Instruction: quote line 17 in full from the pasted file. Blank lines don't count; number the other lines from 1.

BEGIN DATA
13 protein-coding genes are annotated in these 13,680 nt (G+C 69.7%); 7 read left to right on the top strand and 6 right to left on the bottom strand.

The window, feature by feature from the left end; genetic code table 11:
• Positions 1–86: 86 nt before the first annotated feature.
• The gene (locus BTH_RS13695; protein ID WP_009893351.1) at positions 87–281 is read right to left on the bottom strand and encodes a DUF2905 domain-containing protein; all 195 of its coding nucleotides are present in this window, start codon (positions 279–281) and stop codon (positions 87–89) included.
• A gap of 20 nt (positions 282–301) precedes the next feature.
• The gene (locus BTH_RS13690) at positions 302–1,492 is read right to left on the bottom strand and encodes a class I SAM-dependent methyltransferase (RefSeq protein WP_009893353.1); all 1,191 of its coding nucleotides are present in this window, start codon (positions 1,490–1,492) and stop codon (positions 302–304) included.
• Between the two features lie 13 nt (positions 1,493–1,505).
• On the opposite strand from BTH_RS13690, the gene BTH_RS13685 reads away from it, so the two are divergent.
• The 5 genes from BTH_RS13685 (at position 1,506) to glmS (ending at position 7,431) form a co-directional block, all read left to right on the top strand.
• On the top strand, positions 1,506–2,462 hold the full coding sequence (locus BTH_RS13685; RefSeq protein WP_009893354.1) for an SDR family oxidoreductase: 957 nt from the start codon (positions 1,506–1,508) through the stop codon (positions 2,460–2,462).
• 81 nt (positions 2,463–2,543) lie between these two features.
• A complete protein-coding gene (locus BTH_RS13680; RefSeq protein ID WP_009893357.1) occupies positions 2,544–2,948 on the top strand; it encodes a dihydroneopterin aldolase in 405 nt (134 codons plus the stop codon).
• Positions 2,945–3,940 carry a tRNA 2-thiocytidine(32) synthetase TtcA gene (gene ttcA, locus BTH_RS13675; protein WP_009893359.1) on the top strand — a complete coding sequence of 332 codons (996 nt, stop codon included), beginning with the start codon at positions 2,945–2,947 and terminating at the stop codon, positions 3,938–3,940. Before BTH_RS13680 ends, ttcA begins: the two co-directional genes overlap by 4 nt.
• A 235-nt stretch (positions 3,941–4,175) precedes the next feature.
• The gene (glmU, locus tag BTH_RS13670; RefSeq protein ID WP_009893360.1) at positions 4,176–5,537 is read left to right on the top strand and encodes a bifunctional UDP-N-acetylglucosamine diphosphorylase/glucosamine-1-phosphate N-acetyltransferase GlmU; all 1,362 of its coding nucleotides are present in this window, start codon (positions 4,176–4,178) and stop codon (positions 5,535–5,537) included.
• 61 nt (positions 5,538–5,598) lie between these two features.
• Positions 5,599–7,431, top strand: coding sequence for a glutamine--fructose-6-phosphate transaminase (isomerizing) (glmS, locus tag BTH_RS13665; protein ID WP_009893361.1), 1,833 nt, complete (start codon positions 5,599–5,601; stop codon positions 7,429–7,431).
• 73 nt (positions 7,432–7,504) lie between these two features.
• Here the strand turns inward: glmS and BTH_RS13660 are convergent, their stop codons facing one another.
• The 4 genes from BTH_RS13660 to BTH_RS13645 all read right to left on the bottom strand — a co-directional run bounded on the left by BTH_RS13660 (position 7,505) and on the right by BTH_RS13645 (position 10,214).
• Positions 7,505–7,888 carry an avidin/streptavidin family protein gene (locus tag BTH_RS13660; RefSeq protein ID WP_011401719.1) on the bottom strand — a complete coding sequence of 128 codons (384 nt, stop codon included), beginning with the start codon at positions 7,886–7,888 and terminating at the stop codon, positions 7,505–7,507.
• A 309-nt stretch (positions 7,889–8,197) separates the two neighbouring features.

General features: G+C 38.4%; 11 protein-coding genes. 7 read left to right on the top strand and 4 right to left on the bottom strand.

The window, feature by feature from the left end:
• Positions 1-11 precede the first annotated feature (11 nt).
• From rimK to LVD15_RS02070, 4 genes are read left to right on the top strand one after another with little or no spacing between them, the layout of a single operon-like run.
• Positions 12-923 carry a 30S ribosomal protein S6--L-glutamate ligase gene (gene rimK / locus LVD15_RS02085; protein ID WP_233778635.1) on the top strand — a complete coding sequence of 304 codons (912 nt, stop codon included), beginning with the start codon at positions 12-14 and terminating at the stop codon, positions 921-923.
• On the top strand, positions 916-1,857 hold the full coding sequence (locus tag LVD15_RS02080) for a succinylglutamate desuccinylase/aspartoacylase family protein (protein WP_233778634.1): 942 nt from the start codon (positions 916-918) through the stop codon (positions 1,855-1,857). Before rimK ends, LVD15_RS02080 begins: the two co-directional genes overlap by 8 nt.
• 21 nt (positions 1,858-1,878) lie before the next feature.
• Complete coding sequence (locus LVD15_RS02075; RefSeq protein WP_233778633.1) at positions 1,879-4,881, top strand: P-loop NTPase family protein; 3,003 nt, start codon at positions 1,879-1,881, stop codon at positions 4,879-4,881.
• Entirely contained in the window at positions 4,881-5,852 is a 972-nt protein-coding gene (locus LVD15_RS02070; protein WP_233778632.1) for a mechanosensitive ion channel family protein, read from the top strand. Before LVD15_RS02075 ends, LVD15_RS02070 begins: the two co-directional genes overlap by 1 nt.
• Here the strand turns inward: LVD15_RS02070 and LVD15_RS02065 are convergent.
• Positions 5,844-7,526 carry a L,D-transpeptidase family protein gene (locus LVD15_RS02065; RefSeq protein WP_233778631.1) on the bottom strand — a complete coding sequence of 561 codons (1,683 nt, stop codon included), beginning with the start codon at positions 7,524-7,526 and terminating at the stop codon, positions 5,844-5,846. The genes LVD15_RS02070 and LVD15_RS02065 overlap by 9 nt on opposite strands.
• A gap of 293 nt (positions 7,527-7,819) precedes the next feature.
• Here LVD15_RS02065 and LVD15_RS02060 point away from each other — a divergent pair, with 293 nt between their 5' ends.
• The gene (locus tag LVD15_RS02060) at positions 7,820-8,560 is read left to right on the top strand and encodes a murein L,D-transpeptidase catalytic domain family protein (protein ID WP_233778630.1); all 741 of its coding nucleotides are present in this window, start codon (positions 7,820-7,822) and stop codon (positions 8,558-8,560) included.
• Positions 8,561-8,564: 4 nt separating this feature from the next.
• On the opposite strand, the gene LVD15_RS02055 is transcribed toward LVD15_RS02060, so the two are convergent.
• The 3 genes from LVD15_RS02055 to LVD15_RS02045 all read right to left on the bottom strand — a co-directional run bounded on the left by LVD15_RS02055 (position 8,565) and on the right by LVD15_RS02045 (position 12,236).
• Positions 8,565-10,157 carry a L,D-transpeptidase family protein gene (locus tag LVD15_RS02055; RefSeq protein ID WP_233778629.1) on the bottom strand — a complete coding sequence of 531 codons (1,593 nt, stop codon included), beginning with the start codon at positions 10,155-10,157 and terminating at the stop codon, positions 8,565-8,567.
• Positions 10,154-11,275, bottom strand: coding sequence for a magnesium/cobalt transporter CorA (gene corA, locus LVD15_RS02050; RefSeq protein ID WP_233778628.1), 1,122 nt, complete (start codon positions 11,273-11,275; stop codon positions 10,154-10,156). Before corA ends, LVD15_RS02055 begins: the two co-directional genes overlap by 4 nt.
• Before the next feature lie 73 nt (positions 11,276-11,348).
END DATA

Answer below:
• Positions 5,599–7,431, top strand: coding sequence for a glutamine--fructose-6-phosphate transaminase (isomerizing) (glmS, locus tag BTH_RS13665; protein ID WP_009893361.1), 1,833 nt, complete (start codon positions 5,599–5,601; stop codon positions 7,429–7,431).